Khubz Arabi (Pita Bread)

Khubz Arabi (Pita Bread)

Last night was sabich night at our house. Sabich is a fried aubergine (eggplant) sandwich which has its origins in Iraqi Jewish cuisine. While I count us very lucky to live a short-ish drive from an Arab supermarket, I didn’t have time to go there to buy bread and so I made my go-to recipe. Making this type of bread (khubz in Arabic, pita – as it is more widely known from Greek) is surprisingly simple, and you’ll likely never want to buy it from the supermarket again!

Homemade khubz with sabich (fried aubergine) and all the fixings.

This recipe involves a good deal of proofing, but it’s worth the end result. I use a little whole wheat flour added to the bread flour (I like King Arthur flours personally) to give it a little more texture / chew – but feel free to substitute with regular white flour if you don’t have it on hand. This recipe makes eight standard sized breads, but if you have a mixer large enough to accommodate you should double the recipe as these freeze really well!

These pita are perfect for stuffing, or simply for ripping into pieces and dipping into homemade hummus, baba ghanouj, or muhammara. The broiler method of cooking them lends a subtle smokiness, that is nearly as good as a wood-fired oven. We live in an apartment with a very sensitive smoke detector, and my neighbours were probably certain I’d set my kitchen on fire, but it was absolutely worth it. Sorry, neighbours. I’m hoping to try these on a wood fired grill soon and will report back with the results.

Khubz Arabi – Pita Bread

This fluffy hollow bread is perfect for stuffing with whatever you like.
Prep Time10 minutes
Cook Time2 minutes
Proofing Time4 hours
Total Time4 hours 12 minutes
Course: Appetizer, Bread
Cuisine: Greek, Lebanese, Mediterranean, Middle Eastern
Keyword: bread, khubz, pita, sabich
Servings: 8 rounds
Author: The Elegant Economist


  • 1 ¾ cup warm water
  • 1 tsp active dry yeast
  • 2 Tbsp oil (plus extra for greasing bowl) safflower, organic canola, sunflower, or any other mild tasting oil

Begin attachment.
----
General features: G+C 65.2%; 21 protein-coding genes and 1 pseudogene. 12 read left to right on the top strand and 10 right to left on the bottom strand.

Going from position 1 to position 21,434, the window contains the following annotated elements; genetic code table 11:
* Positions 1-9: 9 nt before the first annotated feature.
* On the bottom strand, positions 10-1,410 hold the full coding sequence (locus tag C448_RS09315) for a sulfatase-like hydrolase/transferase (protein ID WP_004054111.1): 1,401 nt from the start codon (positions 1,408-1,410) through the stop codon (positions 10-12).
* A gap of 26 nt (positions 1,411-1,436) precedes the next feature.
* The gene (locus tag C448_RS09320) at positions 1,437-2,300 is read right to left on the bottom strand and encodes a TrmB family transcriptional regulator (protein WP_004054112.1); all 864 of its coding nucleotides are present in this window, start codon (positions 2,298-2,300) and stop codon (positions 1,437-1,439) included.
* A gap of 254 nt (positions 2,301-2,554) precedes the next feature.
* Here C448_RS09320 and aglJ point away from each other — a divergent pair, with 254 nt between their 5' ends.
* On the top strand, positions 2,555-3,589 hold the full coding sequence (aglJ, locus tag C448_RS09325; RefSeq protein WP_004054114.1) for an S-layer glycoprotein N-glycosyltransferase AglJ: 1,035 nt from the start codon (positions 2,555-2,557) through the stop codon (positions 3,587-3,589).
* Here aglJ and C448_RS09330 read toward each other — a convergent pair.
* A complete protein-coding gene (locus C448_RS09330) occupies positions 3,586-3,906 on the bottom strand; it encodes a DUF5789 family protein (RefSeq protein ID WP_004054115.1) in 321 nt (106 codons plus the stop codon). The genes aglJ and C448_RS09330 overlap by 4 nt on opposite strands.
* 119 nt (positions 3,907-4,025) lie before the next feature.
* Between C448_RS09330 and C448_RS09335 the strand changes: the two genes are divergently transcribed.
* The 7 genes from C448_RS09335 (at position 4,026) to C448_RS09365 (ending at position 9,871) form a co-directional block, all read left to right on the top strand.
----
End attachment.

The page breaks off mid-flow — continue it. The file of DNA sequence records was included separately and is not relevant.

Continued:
• 4 cups bread flour
  • ¼ cup whole wheat flour can be substituted with all purpose, if needed
  • 3 tsp kosher salt


Preparing the Dough:

  • Place your yeast, warm water, and oil in the bowl of your stand mixer, or a large mixing bowl. Allow to sit for 5-10 minutes.
  • Add your flours and salt to the yeast mixture, and using a dough hook (or a spatula), mix the ingredients until a dough forms, occasionally scraping any flour on the sides of the bowl. Using a dough hook or your hands – knead (stand mixer: medium speed) for 4 minutes until the dough is pliable.
  • Place in a lightly oiled bowl, cover with a cloth, and allow to rise for one hour.
  • Remove from the bowl, fold each side towards the middle to form a round, flip upside down, then place back in the bowl and rest for another hour.
  • Repeat the folding again, and then rise for a final time – for at least 2 hours (or in the refrigerator for up to 2 days – make sure to oil the top of your dough if you do this so that it doesn't harden, and cover the dough with plastic wrap.

Baking the Bread:

  • Preheat your oven and either a baking stone or a sheet pan to 500°F/260°C. Set a timer for an hour. Place the baking stone / sheet close to the broiler (but no closer than 6" (15cm) from the coils, as you do not want the bread to puff up and touch it / burn.
  • Create a log shape with the dough and cut into eight equal parts (I use a kitchen scale to help ensure they are evenly-sized. Knead each piece and shape into a ball, then roll thinly until they are around 8" (20cm) in diameter.
  • Once the hour of oven heating has elapsed, turn on your broiler. Two or three at a time (depending on size) drop your flattened rounds on to the stone / sheet. They will take anywhere between 30 seconds to 2 minutes to puff up and cook / brown. Once one side is almost fully browned use tongs to flip it over and cook the other side.
  • Place cooked pita in a bowl or plate with a clean cloth to cover and keep warm.
May 23, 2019
May 29, 2019



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